Challenger - Return Home   A Science Fiction Fanzine   Winter 2003

This is a melancholy story.



“For everything there is a last time, lieutenant.” Isn’t that what Spock told Saavik in Star Trek II? Something like that. It’s true, of course, although I never thought there’s be a last time I’d walk into New Orleans’ Hummingbird Grill for a cheap feed. There was, and it came on Friday, October 25, 2002.

The Bird, as we knew it, was a trip. It was located in a rough part of downtown, in a ramshackle brick building next to a garage. It took up the ground floor of the Hummingbird Hotel, and there used to be a Hummingbird Lounge next door - but that closed years ago. The Grill seemed eternal - but “seeming eternal” is an illusion.

Fans knew the Bird from late, late nights when we couldn’t find anyplace else to eat, or from times when visitors came to town to whom we wanted to show the real New Orleans. Or we just went there on our own to eat. In 1979, when I lived in the French Quarter, I’d hike up there almost every night to get one of their three-dollar ground steaks, or an anytime-breakfast of pancakes and ham. It was grease, of course, but as Beth my first wife said, it was “good grease.”

That last night I had pancakes, chosen as usual from the big chalkboard menu on the wall. Just beyond that wall were the bathrooms … from Hell. I never saw the Ladies’ Room, of course, but I did see the expression on Judge Miriam Waltzer’s face when she returned from it.

Aside from fans, and judges, the Bird’s clientele was just about what you’d expect from a diner open all night in a seedy part of New Orleans. Taxi drivers and cops, working transients, non-working transients, illegally-working transients, if you get my drift. I never had to worry about the rattiness of my blue jeans when I went to the Hummingbird. If anything, I had to avoid liberal condescension towards the regulars. On October 25, the place crawled with slumming yuppies, taking photos - like I did - giving interviews to anyone with a video camera, reminiscing loudly about the time the Hummingbird installed a salad bar for the World’s Fair. People had lamented that the Bird had gone to the yuppies, and now it really had. Some 20-something developer had bought the building to convert to something “upscale.” The Bird as we knew it had to go.

We cursed him loudly, and the cook and the waitress regarded us with silent, patient disgust.

I never had any trouble with other patrons at the Bird. 99 times out of a hundred I could eat my chopped steak and write in my diary in peace. Once a drunk at a nearby table started a fracas, leading his equally besotted girlfriend to calm him by imploring, “Give me some sugar!” A thug manning the register once chased away a complaining customer with a 2x4, and a smartass once pissed me off by howling along - literally - with my record from the jukebox. That was a good jukebox, too; for years it carried my favorite Bob Dylan, “Tangled Up in Blue”. I’d play it every time I walked through the door.

On the day they closed the beat-up juke featured a wide selection of CDs - but not Bob Dylan.

One night I left the Bird, drove around the corner and found the client sprawled in the gutter who would make me $7,000. Another story for another time. I don’t know if any time would be appropriate for the story of the great Leslie Fortune, whom I first saw perched on a stool at the Hummingbird counter, wondering aloud to the cook if she should “go out” that night - a tableful of cops right behind her. Some tales are too dangerous to tell.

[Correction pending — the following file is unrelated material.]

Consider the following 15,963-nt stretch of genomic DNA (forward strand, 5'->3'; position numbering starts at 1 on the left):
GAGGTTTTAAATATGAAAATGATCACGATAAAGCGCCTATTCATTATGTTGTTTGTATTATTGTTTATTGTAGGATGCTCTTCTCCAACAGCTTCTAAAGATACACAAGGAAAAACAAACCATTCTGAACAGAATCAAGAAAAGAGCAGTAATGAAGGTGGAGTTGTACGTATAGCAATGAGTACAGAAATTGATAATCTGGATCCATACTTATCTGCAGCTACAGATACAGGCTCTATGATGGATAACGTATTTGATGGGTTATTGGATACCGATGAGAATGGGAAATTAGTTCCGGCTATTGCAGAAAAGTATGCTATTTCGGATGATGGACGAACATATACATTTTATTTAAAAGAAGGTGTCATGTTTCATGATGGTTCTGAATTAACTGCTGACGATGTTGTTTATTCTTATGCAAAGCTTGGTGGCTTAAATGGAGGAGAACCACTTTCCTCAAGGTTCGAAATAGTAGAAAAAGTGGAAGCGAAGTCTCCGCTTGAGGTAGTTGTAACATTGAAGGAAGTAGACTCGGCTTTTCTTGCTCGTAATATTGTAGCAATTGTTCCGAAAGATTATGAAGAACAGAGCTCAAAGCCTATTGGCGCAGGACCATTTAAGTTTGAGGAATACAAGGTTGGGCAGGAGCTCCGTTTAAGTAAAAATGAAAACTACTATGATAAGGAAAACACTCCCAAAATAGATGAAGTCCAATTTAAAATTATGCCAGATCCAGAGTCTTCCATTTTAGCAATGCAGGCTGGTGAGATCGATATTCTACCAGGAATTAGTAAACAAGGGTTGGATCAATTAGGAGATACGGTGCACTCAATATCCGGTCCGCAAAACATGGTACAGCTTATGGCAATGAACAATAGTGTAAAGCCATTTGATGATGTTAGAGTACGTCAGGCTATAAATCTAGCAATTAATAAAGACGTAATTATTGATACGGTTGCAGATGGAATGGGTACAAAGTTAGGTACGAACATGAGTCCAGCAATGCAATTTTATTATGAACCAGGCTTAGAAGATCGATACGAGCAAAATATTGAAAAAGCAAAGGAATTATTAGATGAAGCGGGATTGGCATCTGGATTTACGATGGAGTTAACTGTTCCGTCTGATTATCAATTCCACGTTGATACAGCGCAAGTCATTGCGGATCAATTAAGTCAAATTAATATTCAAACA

I liked to go there at Carnival time; the parades came right down the street. I didn’t like going there on the loneliest Christmas morning I hope I’ll ever spend, when I sat across a table from a street boy. He looked lost, abandoned, frightened, feelings felt forcefully on a day like Christmas in a place like the Hummingbird. He looked as grateful for the newspaper I gave him as if it were a bicycle. Maybe I was projecting; maybe I was grateful to have somebody to give something to.

That last evening Rosy and I joined our usual crowd - John Guidry, Dennis Dolbear, Annie Winston, Lee Young. They’d met a fellow at a play whom they’d brought with them, a literate guy who said “William?” when we spoke of Burroughs and “Ralph?” when we mentioned Ellison. Justin Winston was home asleep, which I regretted; he was with me and Dennis on one of the nights when we’d walked out of the Bird and someone said, “There’s something you do see every day!” “What’s that?” “Dawn.”

It wasn’t that late, or that early, when we left on October 25th, and stood together for a moment on the sidewalk. As we said our goodnights a couple came up. The man wore slops, and was heavily unshaven, and the woman wore a loud, many-colored outfit that was almost as skimpy as a bathing suit. He went inside and she told us, “Just droppin’ my old man off at work!” From her eyes and demeanor it was obvious that she was off the wall.

After she trundled down the street one of the ladies made fun of her harlequinish outfit. Tonight she was dropping off her “old man” at his job. Where would he go tomorrow night? Where would they all go? The night people who filled the Hummingbird, the transients, the runaways, the poor and petty evildoers who would have no place in the brave new upscale world coming to this building. Where would they go now to get a cup of coffee?

Going our separate ways, we left the shelter of the dilapidated Hummingbird marquee, from which bulbs were missing, and which wasn’t lit anyway. 


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Challenger is (c) 2002 by Guy H. Lillian III.
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